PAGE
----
The man accused of the murder of Irish student Nicola Furlong in Japan has been cross-examined at his trial in Tokyo.

Richard Hinds from Memphis, Tennessee in the US, told the court that he had no explanation as to why Ms Furlong had died.

The 21-year-old was found dead in the Keio Plaza hotel in Tokyo's Shinjuku district on 24 May last year.

Ms Furlong's mother and sister both gave victim impact statements to the court today.

Andrea Furlong, Nicola’s younger sister, said in her statement that she wants the accused to suffer and believes he should get the death penalty.

She said she had "so much anger and hatred" towards the accused.

It broke her heart to see the defence "dishonour" the name of her sister and best friend.

Two civilian judges (jurors) and one of the professional judges wept.

Angela Furlong said her daughter was a beautiful young woman who embraced life with passion.

She was a vibrant girl and loved life, the court was told.

She said she was repulsed to hear the defence speak of her "baby" in the way they had over the past week.

Mrs Furlong said she was there to ensure her daughter’s good name was preserved.

The outcome of the trial will never ease her pain, she said, which surrounds her family like a "heavy cloak of darkness".

She said she still has the last text she received from Nicola the day before the concert.

It read: "Am so excited. Ten weeks and I will be back in Ireland."

Mr Hinds made the admission that he used both hands to press "lightly" on Ms Furlong's neck during questioning from prosecution lawyers.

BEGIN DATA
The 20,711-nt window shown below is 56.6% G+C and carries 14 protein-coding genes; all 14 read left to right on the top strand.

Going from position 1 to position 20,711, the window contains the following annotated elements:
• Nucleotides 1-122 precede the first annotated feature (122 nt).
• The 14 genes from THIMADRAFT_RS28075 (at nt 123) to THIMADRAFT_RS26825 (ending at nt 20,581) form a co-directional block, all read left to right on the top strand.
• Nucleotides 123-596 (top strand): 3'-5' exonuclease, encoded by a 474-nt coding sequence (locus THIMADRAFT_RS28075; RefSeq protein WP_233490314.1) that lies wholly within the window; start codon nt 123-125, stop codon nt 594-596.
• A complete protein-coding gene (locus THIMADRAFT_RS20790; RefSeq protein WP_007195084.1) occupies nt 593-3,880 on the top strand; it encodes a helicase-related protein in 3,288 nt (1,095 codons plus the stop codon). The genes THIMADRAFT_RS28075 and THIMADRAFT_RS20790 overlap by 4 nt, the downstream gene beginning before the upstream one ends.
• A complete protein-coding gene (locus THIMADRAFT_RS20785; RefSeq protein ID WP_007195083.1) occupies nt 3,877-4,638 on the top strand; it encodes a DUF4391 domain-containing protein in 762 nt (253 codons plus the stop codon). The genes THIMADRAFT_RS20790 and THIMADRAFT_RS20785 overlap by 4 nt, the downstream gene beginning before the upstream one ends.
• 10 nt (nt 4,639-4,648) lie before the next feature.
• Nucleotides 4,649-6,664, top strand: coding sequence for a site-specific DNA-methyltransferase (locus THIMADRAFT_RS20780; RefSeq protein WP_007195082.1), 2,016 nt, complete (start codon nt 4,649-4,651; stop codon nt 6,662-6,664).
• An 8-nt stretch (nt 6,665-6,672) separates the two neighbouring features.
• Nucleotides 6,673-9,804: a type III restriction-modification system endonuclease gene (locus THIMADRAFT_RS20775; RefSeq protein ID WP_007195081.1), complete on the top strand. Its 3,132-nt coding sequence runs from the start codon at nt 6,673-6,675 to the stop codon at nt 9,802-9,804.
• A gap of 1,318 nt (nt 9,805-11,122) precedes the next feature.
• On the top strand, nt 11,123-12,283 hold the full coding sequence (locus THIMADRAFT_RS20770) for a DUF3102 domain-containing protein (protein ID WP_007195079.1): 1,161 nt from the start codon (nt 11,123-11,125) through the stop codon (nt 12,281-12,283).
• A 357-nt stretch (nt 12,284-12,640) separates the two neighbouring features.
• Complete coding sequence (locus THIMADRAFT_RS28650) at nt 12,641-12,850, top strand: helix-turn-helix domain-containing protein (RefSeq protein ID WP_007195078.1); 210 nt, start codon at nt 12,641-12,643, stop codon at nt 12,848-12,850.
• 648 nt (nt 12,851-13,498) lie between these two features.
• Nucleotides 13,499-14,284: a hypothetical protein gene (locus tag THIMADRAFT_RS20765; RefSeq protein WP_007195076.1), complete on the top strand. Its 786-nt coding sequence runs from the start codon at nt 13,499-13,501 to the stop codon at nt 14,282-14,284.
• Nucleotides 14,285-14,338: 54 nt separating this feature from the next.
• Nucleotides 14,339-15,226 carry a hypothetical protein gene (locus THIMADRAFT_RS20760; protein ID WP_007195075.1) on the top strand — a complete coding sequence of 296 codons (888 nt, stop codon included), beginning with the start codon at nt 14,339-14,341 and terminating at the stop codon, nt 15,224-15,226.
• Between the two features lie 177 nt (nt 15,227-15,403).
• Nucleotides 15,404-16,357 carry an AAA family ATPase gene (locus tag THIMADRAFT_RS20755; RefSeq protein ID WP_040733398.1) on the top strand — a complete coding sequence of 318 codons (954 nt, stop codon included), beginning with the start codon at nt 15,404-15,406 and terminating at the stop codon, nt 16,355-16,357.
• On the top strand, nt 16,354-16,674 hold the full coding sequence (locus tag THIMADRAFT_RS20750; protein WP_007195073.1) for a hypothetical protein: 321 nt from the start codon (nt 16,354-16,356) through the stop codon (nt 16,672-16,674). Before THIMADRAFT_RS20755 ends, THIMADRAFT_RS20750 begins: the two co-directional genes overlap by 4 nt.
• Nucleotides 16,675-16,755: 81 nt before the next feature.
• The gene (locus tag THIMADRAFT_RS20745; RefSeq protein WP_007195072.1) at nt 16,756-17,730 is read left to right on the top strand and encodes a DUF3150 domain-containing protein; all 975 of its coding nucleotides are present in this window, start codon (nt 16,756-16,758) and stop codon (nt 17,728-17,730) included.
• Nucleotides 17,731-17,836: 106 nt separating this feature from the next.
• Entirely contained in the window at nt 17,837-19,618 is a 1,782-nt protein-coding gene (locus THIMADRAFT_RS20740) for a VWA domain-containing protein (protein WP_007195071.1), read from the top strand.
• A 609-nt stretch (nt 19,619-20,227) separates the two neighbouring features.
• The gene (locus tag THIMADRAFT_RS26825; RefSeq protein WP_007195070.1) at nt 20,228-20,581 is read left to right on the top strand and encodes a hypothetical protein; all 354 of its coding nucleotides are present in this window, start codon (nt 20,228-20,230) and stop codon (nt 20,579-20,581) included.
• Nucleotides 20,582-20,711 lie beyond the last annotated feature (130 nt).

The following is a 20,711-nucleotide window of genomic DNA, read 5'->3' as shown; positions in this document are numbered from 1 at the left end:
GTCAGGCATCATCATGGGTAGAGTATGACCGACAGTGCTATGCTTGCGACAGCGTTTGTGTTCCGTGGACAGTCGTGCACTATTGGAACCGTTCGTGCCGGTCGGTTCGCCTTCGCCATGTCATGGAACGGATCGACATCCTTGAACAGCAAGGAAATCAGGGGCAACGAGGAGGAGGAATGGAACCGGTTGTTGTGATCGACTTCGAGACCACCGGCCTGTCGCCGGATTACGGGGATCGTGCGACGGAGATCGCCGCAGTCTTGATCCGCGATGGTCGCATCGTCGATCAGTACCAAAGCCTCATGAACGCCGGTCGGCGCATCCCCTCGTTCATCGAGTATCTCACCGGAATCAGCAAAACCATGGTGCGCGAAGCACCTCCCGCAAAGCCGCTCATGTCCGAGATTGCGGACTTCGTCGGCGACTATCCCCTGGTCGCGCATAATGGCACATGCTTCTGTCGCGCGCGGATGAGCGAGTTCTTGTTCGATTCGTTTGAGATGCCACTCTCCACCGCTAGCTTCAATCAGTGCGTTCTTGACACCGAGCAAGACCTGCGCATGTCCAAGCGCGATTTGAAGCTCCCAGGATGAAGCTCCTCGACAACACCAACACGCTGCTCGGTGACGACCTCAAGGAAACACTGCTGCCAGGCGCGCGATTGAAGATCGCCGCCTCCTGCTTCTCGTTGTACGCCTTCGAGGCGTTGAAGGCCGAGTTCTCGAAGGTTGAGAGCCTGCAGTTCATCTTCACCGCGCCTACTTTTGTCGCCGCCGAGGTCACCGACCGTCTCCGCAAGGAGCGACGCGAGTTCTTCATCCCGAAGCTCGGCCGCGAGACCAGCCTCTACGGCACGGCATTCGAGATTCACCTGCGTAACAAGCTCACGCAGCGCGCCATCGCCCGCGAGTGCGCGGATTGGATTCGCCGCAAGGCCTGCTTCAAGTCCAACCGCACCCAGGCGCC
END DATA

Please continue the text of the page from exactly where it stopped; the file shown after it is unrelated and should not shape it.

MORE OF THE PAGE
When asked why he had not said this yesterday or during his initial trial hearing last July, he replied: "Maybe I wasn't heard correctly."

Despite apologising to the Furlong family for the loss of their daughter, Mr Hinds repeated that he did not kill her.

Asked if he had a reason why Nicola died, he replied that he did not.

Earlier, he was shown footage from inside the taxi the night Ms Furlong was killed.

In the footage he is seen turning from his front passenger seat to "fist-bump" his friend, James Blackston, who was allegedly carrying out a sexual assault on Ms Furlong's friend.

Mr Hinds maintained he had not seen the alleged assault and repeated that his conversation concerned repaying Mr Blackston money and not their intention to have sex with the Irish women.

When asked if he understood that all of this was putting pressure on the victim's family, he replied: "No. They came across the world to court to know what happened."

No more witnesses will be called in the trial.

The prosecution and defence will deliver closing arguments tomorrow.